gaming / education


Oslo, Norway






Sifted Take

Kahoot! is a Norwegian startup with a platform that allows users to create, share and play educational games.

So, for example, a teacher can make a simple quiz about rivers South America for a geography class. What’s startling about the company is not the technology, but the numbers: Kahoot! has around 1.5bn players a year.

The startup has seen strong growth particularly in the last couple of years thanks to rapid user expansion in the US, which appeared to have prompted companies such as Disney, Microsoft, Northzone, and Creandum to invest. In October 2020, Softbank made a $215m investment which is likely to fuel more growth and aquisitions.

One question is how the two main business lines will develop, which is games for students and games for business users, and also how sales of its “premium” paid offerings will develop (particularly for businesses, where margins are potentially much higher).

Wolt's logo


A food delivery platform that connects hungry customers with great restaurants and eager couriers

food / logistics & delivery


Helsinki, Finland






Sifted Take

Wolt nicely abolished Delivery Hero and Takeaway.com’s duopolies on the food delivery market in Europe, when it announced a €7.5m investment from Delivery Hero cofounder Lukasz Gadowski in October 2020. Don’t be fooled by the low number. In January 2021, it raised a whopping $530m in a round led by ICONIQ Growth.

The company now has operations in 23 countries and 129 cities, focused on the Nordics and Eastern Europe; and it recently branched out into groceries, pharmacies, pet stores, florists, home decor and utility retailers.

“Companies like us give brick-and-mortar retailers a way to compete with Amazon,” CEO Kuusi told Sifted. “Our preferred model is to work with partners,” he said four months later. “Partners can provide as good an experience and efficiency as dark stores.” Wolt now has 1,500 retail partners, big and small, including Spar in Poland, Carrefour in Georgia and ICA in Sweden.

Kuusi is also toying with the idea of licensing Wolt’s technology as another way to grow the company.

Keep an eye on Wolt — it’s preparing for an IPO too, taking ample advice from existing investors 83North, Highland Europe, Goldman Sachs Growth Equity, EQT Ventures and Vintage Investment Partners; and new ones too — ICONIQ Growth, Tiger Global, DST, KKR, Prosus, EQT Growth and Coatue.

Sifted members can read more here.

Lendify's logo


A digital bank challenger that gives borrowers fair conditions with lower interest rates and savers higher returns

fintech / mortgages & lending


Stockholm, Sweden






Kry's logo


Consult a doctor online

health / health platform


Stockholm, Sweden






Sifted Take

In the rapidly-growing market for digital health, Kry is one of the leaders. The company, which facilitates video calls to doctors or psychologists, has seen rapid growth since launch in 2015 and even more so during the coronavirus pandemic.

The idea is that the service saves everyone time: users put in their symptoms and then organise a call rather than going to the GP every time there is a problem. The company has already completed more than 1.6m patient meetings.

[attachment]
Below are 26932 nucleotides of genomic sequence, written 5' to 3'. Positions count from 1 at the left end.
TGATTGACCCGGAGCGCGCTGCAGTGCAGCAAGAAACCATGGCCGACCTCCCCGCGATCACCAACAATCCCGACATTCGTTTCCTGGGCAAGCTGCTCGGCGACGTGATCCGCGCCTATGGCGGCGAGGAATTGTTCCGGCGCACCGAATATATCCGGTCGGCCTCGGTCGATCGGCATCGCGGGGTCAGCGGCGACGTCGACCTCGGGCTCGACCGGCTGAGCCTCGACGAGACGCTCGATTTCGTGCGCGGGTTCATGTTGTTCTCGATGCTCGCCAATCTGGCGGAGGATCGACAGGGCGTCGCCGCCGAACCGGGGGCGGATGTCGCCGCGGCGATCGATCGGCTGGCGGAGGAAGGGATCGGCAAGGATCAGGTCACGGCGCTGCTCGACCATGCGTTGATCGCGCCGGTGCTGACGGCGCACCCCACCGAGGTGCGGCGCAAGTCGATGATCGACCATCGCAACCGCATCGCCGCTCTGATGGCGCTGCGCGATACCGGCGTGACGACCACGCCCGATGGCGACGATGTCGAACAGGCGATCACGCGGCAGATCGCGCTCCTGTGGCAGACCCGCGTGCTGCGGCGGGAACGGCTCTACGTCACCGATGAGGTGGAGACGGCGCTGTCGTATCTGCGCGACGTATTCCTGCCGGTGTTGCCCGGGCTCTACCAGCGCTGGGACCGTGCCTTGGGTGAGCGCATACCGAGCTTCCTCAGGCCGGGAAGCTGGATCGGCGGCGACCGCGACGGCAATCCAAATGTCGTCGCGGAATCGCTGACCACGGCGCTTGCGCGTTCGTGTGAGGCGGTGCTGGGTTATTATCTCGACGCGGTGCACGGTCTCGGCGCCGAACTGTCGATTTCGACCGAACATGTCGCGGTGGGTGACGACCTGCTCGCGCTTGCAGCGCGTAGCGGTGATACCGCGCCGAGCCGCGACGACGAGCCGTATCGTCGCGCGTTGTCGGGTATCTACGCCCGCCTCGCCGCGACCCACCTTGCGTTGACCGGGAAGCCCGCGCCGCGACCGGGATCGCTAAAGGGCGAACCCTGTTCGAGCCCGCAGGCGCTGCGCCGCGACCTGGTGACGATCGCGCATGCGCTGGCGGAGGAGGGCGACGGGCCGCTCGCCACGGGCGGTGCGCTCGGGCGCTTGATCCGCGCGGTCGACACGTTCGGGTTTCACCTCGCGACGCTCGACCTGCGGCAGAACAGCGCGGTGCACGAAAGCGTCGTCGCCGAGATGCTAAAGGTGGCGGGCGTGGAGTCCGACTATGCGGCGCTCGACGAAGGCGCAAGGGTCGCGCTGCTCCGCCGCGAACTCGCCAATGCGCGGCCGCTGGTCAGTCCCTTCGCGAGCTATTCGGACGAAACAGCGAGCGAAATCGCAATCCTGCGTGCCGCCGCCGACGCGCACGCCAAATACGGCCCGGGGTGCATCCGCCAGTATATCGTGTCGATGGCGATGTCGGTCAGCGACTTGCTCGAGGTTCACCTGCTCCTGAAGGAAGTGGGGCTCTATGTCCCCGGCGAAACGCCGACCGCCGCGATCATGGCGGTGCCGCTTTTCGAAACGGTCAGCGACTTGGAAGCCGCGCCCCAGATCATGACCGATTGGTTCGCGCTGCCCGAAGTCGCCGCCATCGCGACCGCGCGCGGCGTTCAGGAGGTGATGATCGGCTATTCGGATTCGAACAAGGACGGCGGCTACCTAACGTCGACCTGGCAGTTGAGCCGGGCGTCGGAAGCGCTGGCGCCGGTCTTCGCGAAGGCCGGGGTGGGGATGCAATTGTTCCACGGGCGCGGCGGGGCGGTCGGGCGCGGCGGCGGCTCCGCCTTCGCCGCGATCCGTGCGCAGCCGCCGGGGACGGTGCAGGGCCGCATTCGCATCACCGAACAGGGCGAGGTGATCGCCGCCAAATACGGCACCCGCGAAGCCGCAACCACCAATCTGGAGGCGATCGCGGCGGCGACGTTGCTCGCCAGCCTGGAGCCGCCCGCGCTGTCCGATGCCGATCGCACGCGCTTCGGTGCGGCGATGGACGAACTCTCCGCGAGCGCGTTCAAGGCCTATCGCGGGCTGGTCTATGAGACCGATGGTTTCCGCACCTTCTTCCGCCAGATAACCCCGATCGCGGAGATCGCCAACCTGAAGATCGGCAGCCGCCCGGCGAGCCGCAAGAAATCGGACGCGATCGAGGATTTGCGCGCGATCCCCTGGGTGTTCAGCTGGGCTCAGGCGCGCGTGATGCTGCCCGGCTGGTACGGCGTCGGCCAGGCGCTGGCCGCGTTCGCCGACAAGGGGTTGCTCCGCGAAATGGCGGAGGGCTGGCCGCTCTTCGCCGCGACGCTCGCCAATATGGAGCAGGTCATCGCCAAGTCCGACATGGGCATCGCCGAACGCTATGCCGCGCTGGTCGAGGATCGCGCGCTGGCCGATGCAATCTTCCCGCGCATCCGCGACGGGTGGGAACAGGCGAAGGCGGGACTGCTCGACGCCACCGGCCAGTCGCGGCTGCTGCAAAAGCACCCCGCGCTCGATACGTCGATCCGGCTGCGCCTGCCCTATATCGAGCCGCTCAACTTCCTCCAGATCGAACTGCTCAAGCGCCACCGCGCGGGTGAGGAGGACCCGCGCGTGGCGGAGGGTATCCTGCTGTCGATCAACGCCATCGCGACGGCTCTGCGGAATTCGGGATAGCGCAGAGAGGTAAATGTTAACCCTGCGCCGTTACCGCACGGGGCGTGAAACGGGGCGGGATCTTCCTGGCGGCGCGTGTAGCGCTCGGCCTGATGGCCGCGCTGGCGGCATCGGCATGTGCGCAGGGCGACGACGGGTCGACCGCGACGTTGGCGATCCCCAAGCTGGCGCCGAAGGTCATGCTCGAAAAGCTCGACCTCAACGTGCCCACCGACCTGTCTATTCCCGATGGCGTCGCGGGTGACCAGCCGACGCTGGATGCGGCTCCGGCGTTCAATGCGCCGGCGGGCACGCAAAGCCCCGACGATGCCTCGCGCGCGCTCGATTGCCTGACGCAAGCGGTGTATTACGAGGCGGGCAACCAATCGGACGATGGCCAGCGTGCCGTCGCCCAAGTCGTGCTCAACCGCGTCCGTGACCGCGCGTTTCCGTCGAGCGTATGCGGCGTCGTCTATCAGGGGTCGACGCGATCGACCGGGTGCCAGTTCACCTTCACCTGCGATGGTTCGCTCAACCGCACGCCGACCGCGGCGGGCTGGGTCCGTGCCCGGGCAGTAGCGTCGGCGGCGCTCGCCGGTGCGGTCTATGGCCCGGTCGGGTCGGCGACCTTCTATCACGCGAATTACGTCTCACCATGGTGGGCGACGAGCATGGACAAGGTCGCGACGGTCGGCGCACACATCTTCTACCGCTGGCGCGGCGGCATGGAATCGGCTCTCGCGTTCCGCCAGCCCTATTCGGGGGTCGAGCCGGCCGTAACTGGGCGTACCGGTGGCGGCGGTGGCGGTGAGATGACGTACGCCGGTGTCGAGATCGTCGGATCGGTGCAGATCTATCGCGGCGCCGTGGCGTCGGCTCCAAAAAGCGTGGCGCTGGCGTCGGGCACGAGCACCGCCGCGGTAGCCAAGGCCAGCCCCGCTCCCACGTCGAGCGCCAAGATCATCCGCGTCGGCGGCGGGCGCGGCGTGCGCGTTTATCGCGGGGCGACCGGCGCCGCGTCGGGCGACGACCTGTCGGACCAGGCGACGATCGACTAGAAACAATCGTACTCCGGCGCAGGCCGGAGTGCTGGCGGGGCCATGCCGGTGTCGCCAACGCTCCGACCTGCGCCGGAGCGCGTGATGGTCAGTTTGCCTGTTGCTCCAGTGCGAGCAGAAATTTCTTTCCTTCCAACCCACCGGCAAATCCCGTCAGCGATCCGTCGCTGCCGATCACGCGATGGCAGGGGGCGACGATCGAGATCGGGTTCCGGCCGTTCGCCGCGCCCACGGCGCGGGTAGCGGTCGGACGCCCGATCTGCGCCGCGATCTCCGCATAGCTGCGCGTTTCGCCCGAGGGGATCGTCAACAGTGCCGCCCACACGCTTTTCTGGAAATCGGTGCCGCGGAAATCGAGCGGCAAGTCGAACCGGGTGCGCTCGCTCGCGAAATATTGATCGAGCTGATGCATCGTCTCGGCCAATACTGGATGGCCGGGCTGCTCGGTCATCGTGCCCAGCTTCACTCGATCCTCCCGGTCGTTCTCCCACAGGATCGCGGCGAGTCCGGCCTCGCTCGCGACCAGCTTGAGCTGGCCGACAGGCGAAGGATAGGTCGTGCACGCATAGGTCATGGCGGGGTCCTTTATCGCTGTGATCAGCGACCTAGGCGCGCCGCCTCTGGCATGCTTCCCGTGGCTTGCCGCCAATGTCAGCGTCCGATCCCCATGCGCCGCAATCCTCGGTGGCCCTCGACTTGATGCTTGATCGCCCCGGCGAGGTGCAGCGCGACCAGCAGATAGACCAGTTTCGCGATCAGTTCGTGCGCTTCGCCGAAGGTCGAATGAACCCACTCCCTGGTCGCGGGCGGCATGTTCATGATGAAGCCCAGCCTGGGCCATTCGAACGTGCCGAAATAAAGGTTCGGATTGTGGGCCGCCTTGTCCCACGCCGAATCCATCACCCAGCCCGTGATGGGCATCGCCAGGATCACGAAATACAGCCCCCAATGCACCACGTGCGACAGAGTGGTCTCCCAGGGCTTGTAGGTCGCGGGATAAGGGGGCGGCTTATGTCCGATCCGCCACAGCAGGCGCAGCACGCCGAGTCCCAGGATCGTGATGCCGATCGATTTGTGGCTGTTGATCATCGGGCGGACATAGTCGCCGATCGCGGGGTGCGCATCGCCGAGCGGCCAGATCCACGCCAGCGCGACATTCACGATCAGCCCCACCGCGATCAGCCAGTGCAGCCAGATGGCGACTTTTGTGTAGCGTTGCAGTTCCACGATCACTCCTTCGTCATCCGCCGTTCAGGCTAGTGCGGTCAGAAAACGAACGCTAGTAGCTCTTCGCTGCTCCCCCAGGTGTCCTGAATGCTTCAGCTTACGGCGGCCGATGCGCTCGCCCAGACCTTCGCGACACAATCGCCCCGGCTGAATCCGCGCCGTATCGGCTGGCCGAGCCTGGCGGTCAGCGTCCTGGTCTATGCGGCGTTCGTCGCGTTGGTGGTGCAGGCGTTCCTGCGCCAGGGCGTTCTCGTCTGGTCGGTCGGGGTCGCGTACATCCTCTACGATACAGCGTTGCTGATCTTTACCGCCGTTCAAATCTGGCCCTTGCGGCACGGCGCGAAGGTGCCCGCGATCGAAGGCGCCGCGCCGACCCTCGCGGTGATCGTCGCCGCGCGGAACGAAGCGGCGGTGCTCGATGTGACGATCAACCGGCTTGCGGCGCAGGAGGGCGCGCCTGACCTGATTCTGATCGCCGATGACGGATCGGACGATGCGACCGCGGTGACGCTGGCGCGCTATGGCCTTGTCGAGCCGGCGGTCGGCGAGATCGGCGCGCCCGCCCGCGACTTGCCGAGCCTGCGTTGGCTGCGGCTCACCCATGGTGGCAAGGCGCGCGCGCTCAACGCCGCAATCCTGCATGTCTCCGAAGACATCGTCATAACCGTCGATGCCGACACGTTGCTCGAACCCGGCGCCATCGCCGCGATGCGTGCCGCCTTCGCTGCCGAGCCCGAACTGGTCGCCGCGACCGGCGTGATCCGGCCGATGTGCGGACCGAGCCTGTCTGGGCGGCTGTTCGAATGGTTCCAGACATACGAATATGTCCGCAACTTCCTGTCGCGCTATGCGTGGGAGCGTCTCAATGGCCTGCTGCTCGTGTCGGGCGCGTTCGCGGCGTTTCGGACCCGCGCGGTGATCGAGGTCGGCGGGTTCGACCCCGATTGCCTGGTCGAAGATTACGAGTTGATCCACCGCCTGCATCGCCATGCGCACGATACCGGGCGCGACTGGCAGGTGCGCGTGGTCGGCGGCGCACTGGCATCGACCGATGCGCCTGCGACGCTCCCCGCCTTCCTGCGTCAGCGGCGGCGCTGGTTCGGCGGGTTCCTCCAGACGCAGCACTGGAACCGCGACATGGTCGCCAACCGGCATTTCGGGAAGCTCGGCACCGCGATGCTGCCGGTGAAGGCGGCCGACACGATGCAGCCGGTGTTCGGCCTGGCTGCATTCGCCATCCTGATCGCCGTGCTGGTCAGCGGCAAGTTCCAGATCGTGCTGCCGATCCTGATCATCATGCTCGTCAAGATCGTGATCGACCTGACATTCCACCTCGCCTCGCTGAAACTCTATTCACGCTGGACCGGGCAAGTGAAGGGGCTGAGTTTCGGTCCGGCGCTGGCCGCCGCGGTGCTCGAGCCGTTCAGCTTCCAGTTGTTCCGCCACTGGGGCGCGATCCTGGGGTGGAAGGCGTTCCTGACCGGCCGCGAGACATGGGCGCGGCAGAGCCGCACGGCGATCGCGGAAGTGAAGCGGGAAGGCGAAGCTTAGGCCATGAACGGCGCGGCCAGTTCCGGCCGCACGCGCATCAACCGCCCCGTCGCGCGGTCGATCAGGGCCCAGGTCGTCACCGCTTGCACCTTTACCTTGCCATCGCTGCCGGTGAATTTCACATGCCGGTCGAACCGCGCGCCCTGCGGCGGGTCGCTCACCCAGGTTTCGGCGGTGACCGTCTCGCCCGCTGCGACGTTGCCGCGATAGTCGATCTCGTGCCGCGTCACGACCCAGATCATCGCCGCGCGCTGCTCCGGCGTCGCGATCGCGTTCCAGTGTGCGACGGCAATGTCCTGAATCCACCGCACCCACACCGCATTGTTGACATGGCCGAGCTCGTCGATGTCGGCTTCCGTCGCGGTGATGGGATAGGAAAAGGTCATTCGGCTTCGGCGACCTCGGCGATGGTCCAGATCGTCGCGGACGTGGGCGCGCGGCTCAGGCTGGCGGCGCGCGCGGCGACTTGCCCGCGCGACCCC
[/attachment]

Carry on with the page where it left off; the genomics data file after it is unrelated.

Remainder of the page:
The big question for the company, which operates in Sweden, Norway and Germany under its own name and in the United Kingdom and France under the name Livi, is whether or not it can really nail its European expansion.

It already has tough competition in this new space from the likes of Babylon Health (UK), Push Doctor (UK), Min Doktor (Sweden) and ViviDoctor (Belgium). There are also ongoing challenges of companies such as Kry working to disrupt such a sensitive and heavily-regulated sector such as healthcare. Many incumbent players are rapidly developing their own telehealth technologies. How much room will be left for Kry?

Further reading: The ‘femtech’ doctor on demand will see you now Why telemedicine startups might not be such a smart investment after all Europe’s doctor apps, compared

Vivino's logo


Online wine marketplace

marketplace & ecommerce / food


Copenhagen, Denmark






Sifted Take

Wine lovers will know Vivino — the startup considered ‘Netflix for wine’ that has seen a huge 1.5bn wine labels scanned by 50m users. It allows users to identify, rate and review wines.

In February 2021, the company announced a $155m raise led by Swedish investment firm Kinnevik. It intends to expand in its key markets — Germany, Italy, the UK, Portugal and the US, where it is now headquartered in San Francisco.

Vivino has seen huge growth in the past year — with a 103% increase, year over year, in wine sales between 2019 and 2020. Online sales currently account for 3% of the $380bn global wine industry, but Vivino is confident the proportion will continue to grow.

Mathem's logo


Online grocery shopping site in Sweden

food logistics & delivery / marketplace & ecommerce


Stockholm, Sweden






Aiven's logo


Fully-managed open source data infrastructure immediately deployable in public clouds

enterprise software / B2B


Helsinki, Finland






Iceye's logo


Develops micro-satellites used to capture images from space; the Aalto University spin-off

robotics / AI


Espoo, Finland






Sifted Take